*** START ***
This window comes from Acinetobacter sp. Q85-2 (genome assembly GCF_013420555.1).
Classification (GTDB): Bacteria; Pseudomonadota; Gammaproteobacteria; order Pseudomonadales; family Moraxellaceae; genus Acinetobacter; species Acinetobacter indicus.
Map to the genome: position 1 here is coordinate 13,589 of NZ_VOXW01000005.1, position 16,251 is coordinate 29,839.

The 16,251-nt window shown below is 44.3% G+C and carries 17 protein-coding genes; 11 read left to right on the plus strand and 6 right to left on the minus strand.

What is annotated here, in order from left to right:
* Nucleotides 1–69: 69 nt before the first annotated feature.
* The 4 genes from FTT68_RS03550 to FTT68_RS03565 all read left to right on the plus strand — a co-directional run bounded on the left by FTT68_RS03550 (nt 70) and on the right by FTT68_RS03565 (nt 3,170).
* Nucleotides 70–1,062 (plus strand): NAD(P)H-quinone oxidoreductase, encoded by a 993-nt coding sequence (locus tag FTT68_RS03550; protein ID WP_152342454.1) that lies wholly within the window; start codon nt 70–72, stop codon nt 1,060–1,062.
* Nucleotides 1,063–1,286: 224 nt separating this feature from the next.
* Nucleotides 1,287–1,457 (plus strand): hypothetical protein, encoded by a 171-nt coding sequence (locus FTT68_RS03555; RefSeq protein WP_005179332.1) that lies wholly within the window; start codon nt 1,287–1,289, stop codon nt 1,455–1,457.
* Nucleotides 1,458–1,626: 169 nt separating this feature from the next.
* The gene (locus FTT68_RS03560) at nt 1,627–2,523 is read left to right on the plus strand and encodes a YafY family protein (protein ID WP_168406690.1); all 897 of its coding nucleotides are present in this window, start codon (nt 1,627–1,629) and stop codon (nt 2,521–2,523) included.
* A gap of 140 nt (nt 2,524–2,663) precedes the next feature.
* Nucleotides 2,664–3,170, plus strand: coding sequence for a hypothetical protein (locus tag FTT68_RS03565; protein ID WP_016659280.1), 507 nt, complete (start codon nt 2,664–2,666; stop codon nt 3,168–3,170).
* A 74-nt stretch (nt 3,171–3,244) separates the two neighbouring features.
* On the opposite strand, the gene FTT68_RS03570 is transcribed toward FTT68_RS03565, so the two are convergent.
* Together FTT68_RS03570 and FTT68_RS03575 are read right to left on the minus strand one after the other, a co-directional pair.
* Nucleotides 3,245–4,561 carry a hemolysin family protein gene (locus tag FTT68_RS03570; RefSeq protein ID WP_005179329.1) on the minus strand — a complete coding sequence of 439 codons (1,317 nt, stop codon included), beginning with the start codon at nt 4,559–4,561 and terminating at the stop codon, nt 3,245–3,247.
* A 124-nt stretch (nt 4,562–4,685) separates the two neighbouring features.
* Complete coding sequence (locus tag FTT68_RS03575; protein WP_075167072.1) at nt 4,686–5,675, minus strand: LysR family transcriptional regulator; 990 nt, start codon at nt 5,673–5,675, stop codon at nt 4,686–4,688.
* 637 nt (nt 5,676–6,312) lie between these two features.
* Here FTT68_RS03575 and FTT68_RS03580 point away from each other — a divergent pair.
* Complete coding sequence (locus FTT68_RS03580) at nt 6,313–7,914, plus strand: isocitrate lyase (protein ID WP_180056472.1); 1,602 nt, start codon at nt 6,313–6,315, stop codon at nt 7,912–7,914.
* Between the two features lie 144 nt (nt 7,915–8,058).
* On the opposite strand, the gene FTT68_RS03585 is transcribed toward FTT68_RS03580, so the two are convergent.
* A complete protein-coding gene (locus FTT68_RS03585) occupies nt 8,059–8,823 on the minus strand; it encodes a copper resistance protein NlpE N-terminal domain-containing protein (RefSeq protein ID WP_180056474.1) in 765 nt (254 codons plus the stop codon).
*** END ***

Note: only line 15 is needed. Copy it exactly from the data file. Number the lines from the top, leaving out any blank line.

* A 74-nt stretch (nt 3,171–3,244) separates the two neighbouring features.